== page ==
Humans are visual creatures. Our eyes perceive information visually, and the order in which we do so plays a tremendous role in user experience. One of the goals of UI design is to create interfaces that focus user attention on high-value content or interactive elements. When designers work on a page/screen layout, they need to think about what they want users to notice first, second, and third—they need to create a visual hierarchy.

But how to do it properly? You need to rank your content and design elements in terms of visual importance. Let’s explore how to do that and create the ideal visual hierarchy for your app design.

What is visual hierarchy and why do we need it?

Visual hierarchy is the order in which a user processes information on a page or screen. Proper visual hierarchy establishes a clear path for the user’s eye by organizing content and graphical elements from most to least important. Designers can influence what users perceive by using visual characteristics of elements and principles of visual organization.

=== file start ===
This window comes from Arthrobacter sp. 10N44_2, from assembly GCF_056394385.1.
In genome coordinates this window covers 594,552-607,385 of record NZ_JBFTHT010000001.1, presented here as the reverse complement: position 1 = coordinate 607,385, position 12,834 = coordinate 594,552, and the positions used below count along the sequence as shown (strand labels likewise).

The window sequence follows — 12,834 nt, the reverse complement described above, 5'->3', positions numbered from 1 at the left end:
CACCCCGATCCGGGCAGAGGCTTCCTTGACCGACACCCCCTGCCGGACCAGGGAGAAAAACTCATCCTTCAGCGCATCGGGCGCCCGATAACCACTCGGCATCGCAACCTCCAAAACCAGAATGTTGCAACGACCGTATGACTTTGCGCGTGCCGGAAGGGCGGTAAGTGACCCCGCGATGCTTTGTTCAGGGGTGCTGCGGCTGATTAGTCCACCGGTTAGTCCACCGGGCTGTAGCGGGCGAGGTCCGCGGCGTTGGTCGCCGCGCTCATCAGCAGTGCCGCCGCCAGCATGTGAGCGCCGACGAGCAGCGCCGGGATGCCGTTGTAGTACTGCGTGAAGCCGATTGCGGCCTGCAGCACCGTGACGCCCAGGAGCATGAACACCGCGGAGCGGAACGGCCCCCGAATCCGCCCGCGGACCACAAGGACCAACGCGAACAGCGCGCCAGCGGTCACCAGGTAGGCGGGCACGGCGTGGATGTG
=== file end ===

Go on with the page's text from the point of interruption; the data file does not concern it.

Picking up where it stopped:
Solid information architecture and good visual hierarchy on individual pages improves usability and conversion. Proper visual hierarchy helps designers direct attention toward sign-up forms, call to action buttons, or marketing messages and, as a result, encourages users to interact with these valuable components.

Visual characteristics of individual objects

All objects in visual design have a visual weight, a characteristic that defines the importance of the element in a design’s hierarchy. Generally, the more weight an object has, the more likely it is to get a user’s attention. The item that first grabs the eye’s attention is at the top of the hierarchy—it has maximum visual weight. Following is a list of the basic visual characteristics that impact visual weight, traits that can help you achieve a hierarchy object by object.


Size is arguably the most effective way to emphasize content and visual elements. People notice bigger objects first. The larger the element, the more attention it attracts. Consider this article’s headline: “Visual Hierarchy in UX Design.” A large font header at the top of this page signaled to you where the article starts.